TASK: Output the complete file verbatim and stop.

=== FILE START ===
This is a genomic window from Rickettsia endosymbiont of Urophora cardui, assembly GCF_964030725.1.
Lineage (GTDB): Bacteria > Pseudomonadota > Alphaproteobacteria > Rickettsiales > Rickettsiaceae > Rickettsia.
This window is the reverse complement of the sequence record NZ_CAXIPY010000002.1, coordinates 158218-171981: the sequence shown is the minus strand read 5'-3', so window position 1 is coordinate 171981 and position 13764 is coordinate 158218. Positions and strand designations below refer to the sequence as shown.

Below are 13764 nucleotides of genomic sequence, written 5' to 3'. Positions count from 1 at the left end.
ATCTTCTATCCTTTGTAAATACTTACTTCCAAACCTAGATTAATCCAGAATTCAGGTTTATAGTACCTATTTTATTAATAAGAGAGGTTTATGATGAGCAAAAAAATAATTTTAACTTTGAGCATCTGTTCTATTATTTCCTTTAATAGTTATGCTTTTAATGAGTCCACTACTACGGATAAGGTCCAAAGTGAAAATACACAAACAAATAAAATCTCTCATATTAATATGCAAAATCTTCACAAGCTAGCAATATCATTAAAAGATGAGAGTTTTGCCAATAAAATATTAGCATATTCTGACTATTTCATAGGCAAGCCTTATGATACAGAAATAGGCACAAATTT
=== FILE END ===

This is a genomic window from Rickettsia endosymbiont of Urophora cardui, assembly GCF_964030725.1.
Lineage (GTDB): Bacteria > Pseudomonadota > Alphaproteobacteria > Rickettsiales > Rickettsiaceae > Rickettsia.
This window is the reverse complement of the sequence record NZ_CAXIPY010000002.1, coordinates 158218-171981: the sequence shown is the minus strand read 5'-3', so window position 1 is coordinate 171981 and position 13764 is coordinate 158218. Positions and strand designations below refer to the sequence as shown.

Below are 13764 nucleotides of genomic sequence, written 5' to 3'. Positions count from 1 at the left end.
ATCTTCTATCCTTTGTAAATACTTACTTCCAAACCTAGATTAATCCAGAATTCAGGTTTATAGTACCTATTTTATTAATAAGAGAGGTTTATGATGAGCAAAAAAATAATTTTAACTTTGAGCATCTGTTCTATTATTTCCTTTAATAGTTATGCTTTTAATGAGTCCACTACTACGGATAAGGTCCAAAGTGAAAATACACAAACAAATAAAATCTCTCATATTAATATGCAAAATCTTCACAAGCTAGCAATATCATTAAAAGATGAGAGTTTTGCCAATAAAATATTAGCATATTCTGACTATTTCATAGGCAAGCCTTATGATACAGAAATAGGCACAAATTT